Adolescent use of e-cigarettes and vaping products is at epidemic proportions, yet the adverse health effects are understudied, with almost no data on younger patients. The problem is sizable as children start vaping at a younger and younger age. Recent estimates show that 9.6 percent of eighth graders vape nicotine or THC (tetrahydrocannabinol, the main active ingredient of cannabis), along with 19.9 percent of 10th graders and 25.5 percent of 12th graders. Many young people vape daily.
Secondary exposure to traditional combustible cigarettes has well-established side effects, including respiratory illness, prematurity and lower quality of life. Far less is known about secondary exposure to vaping, though a majority of studies conclude it poses health risks.
A team of researchers, led by Robinder Khemani, MD, MSci, Associate Director of Research for the Department of Anesthesiology Critical Care Medicine at The Saban Research Institute of Children’s Hospital Los Angeles, is determined to develop new evidence of vaping’s health effects on adolescents. Dr. Khemani recently received a $500,000 grant from the National Heart, Lung and Blood Institute (NHLBI) to study the long-term health effects of vaping and secondary exposure to electronic cigarettes on children and teens.
“Most compounds in e-cigarettes have not been thoroughly assessed for safety, and some toxins occur at higher concentrations in e-cigarettes than combustible cigarettes,” says Dr. Khemani.
His team is focused on studying a new condition the Centers for Disease Control and Prevention (CDC) calls EVALI, for “e-cigarette or vaping product use-associated lung injury.” The illness was first recognized by the CDC in the summer of 2019 when cases of sudden, severe, sometimes fatal lung infections began emerging, often in otherwise healthy individuals.
As of December 2019, 2,409 hospitalizations had been logged in the United States for EVALI, with 52 deaths. Sixteen percent of cases involved patients under the age of 18. Doctors have found at least one commonality among the patients—recent use of e-cigarettes or vaping products.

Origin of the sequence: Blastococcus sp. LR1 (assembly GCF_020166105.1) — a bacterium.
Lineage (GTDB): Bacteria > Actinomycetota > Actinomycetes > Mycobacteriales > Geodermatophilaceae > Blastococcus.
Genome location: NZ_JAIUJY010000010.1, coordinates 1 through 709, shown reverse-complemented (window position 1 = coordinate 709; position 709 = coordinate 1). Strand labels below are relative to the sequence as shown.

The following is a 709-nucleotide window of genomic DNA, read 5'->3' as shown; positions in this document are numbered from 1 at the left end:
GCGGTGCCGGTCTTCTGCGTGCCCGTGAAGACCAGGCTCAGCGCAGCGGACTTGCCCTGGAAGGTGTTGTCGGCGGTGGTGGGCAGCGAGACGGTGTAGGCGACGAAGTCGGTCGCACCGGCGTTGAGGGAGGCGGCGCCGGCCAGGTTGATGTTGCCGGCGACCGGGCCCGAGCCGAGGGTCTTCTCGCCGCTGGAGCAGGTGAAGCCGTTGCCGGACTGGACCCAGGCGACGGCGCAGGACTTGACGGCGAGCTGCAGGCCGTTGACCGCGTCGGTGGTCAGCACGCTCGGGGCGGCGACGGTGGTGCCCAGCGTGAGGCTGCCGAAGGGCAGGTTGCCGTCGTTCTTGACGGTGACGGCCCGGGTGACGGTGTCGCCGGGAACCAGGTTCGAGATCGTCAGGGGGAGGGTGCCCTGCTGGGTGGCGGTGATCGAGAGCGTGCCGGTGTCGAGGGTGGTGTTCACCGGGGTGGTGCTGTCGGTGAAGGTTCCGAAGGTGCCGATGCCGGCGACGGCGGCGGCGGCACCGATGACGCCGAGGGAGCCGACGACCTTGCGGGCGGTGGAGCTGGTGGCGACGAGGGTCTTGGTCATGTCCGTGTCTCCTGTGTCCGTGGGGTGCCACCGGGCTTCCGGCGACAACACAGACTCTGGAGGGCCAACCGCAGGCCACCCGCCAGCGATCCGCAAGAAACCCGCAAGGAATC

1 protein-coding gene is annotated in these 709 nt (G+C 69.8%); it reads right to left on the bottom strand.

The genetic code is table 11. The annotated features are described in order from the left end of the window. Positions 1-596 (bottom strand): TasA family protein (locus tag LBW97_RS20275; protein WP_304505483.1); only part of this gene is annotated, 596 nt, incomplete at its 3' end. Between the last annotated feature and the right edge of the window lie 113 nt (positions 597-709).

Dr. Khemani’s NHLBI-funded study is an extension of a Phase II clinical trial he is leading—
REDvent (“Real-time Effort Driven VENTilator)—which is testing a new way to manage patients on ventilators. The novel computer-based approach is designed to preserve respiratory muscle strength and reduce a patient’s time on mechanical ventilation.
About 90 percent of trial participants, who range in age from 1 month to 18 years, have had pediatric acute respiratory distress syndrome (PARDS), a rapidly progressing disease that causes fluid to leak into the lungs, making it difficult to breathe.
The e-cigarette study is concentrating on children who come to the ICU with PARDS, which is typically triggered by an infection in children, and is asking if the lung injury experienced from vaping is similar to lung injury resulting from other PARDS triggers.
One of the study’s unique aspects is its examination of secondary exposure to vaping’s effects and whether this increases a child’s susceptibility to more severe lung injury when they get PARDS from other causes or if it makes their recovery from PARDS more difficult.
The study will compare clinical data between adolescents with EVALI and those with PARDS from other causes. Dr. Khemani’s team also wants to find out whether exposure of any kind to e-cigarettes influences illness severity and clinical outcomes when children develop PARDS.
“Parents often vape indoors or in enclosed spaces such as cars, without thinking they are exposing their children to potential toxins,” says Dr. Khemani.
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